And so, if you’re a young professional, it makes sense to keep your work communications clear and grammatical even when your bosses don’t. But someday, a few years from now, you will reap the benefits of working hard and building your professional reputation when you send a work email with a typo in it, and you just don’t care, both because you know your work stands for itself and because you’re comfortable enough in your skin not to beat yourself up for your mistakes. It’s hard for me to explain to a young, uptight grammar fanatic just how great this feels.

If you’re a young, uptight grammar fanatic, you might be horrified to think that you might someday stop caring about the correctness of your emails. Who would you be if you stopped being a pedant? I’ll tell you who you’d be: You’d be someone whose identity is built on your accomplishments and competence in your chosen field rather than on the absence of small mistakes.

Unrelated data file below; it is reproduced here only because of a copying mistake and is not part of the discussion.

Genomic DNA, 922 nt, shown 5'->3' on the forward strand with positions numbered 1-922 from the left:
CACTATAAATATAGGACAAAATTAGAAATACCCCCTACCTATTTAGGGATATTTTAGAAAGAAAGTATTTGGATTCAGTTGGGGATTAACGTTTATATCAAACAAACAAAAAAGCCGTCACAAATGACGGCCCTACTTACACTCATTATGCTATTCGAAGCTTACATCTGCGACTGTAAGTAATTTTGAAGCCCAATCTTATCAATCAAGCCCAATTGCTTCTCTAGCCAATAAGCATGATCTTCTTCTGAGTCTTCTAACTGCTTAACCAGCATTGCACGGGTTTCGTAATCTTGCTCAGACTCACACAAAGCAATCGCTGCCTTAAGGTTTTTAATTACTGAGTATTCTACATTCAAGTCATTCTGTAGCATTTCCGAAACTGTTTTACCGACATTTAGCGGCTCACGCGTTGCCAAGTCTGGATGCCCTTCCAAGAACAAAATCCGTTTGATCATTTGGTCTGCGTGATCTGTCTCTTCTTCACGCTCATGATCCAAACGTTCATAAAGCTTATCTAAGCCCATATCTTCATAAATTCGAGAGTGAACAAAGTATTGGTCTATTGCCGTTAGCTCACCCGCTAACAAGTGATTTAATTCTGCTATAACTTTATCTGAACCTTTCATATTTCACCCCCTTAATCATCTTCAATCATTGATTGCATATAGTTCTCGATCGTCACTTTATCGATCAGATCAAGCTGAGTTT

I’m not saying you’ll never need to care about the neatness and precision of your digital work communications again. Unfortunately, research indicates that people of color are judged more harshly for their typos than white people—yet another way in which minorities have to work harder for the same recognition. Most managers and executives have bosses or clients to whom they must present their best digital face. And every time you apply for or start a new job, the cycle starts over again: You, in your position of relative inexperience and powerlessness, must again attend to your email hygiene as you observe the norms of your new office, just as you’ll probably dress up for your job interview and your first few weeks of work while you figure out the dress code. But you will never have to care as much about making your work emails perfect as you do in your search for your first job. For now, proofread carefully, and know that it gets better.